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Gucci Keeps McQueen Brand Going, Will Show Line in Paris

Gucci Group decided a continuation of McQeen's business would be the best testimony to his talent, Polet said.

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Gucci’s New Jackie bag.

Photo By Courtesy Photo



Gucci Group does not give breakdowns per brand. However, market sources estimate the McQueen business is approaching $100 million annually. At the results presentation on Thursday, PPR said strong demand from emerging markets fueled a turnaround in demand for its luxury goods in the fourth quarter, helping the retail-to-luxury group beat market expectations with a revenue drop of just 3.2 percent compared with the same period a year earlier.

Net profits fell 0.8 percent in 2009 to 712.4 million euros, or $993.5 million, from 718 million euros, or $1.05 billion, in 2008. Dollar figures are converted from average exchange rates for the period. PPR did not provide any profit guidance for the year.

“Emerging markets carried growth at the global level last year,” Pinault told analysts and journalists. “In the fourth quarter, there was a perceptible improvement in the trend in the United States, in particular, and to a lesser extent in Europe. This trend has been confirmed at the beginning of the year.”

Group sales fell to 4.72 billion euros, or $6.95 billion, in the fourth quarter from 4.88 billion euros, or $6.58 billion, in the same period a year earlier.

For 2009 as a whole, the group clocked revenues from continuing operations of 16.52 billion euros, or $23.04 billion, down 4 percent year-over-year in reported terms.

Pinault remained cautious about prospects for 2010. “It is too early to talk of a recovery,” he said. “It is more of a convalescence than a recovery. We must remain cautious and wait. I think the second half of 2010 could confirm a recovery in mature economies, but at a slower pace than in Asia.”

PPR is gambling on the Asia-Pacific region to be its main driver of growth this year. Out of the 40 store openings it plans for its various brands, two out of three will be in that region, Pinault said.

The Gucci Group division, which includes brands such as Gucci, Bottega Veneta and Yves Saint Laurent, saw fourth-quarter revenues ease 0.3 percent in reported terms to 929.2 million euros, or $1.36 billion, from 931.7 million, or $1.25 billion, in the year-ago quarter. This represented a 3.1 percent increase in comparable terms.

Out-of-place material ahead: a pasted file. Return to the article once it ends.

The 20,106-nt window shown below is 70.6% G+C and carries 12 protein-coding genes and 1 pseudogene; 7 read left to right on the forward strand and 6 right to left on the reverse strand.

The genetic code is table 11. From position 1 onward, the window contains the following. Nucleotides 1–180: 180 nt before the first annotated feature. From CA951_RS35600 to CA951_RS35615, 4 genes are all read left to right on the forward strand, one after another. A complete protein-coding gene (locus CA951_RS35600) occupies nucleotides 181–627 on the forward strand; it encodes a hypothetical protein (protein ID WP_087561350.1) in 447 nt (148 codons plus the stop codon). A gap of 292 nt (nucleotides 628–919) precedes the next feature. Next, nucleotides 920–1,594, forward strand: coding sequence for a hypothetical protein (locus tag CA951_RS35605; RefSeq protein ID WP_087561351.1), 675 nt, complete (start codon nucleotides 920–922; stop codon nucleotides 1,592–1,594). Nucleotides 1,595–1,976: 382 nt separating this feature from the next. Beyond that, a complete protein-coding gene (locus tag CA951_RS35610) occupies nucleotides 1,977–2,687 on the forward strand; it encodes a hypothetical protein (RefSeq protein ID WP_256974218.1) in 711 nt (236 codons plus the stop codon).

Full-year revenues at the unit were up 0.3 percent to 3.39 billion euros, or $4.73 billion, from 3.38 billion euros, or $4.97 billion, in 2008, as the global economic downturn prompted consumers to defer purchases of costly purses, watches and clothes. Emerging markets accounted for 33 percent of Gucci Group’s revenues in 2009, up from 28 percent in 2008.

Flagship brand Gucci saw organic sales fall 1.1 percent in the fourth quarter, but comparable sales rise 2.4 percent during the period thanks to strong demand for bags including the New Jackie, Icon Bit and New Bamboo. Bottega Veneta registered a 0.7 percent increase, while Yves Saint Laurent saw a 6.9 percent drop as its wholesale business fell 24 percent against the same quarter a year earlier. YSL posted an operating loss of 10 million euros, or $13.9 million, in 2009 after breaking even the previous year.

Balenciaga saw improved profitability, registering sharp growth in Asia-Pacific and Japan. Alexander McQueen went through a “rough patch” in 2009, but was “still very close to breakeven,” Pinault said, without elaborating.

PPR last year listed a majority stake in CFAO, its African distribution business, as part of its strategy of focusing on luxury and lifestyle brands. The group plans to divest its retail assets next to fund more acquisitions, but Pinault said current market conditions meant this could take some time.

“We will take the time and we will be very pragmatic regarding our next moves,” he said. “It could take two or three years, perhaps more. In any case, it is out of the question to rush things at the risk of selling our companies at a discount rate.”

 

 

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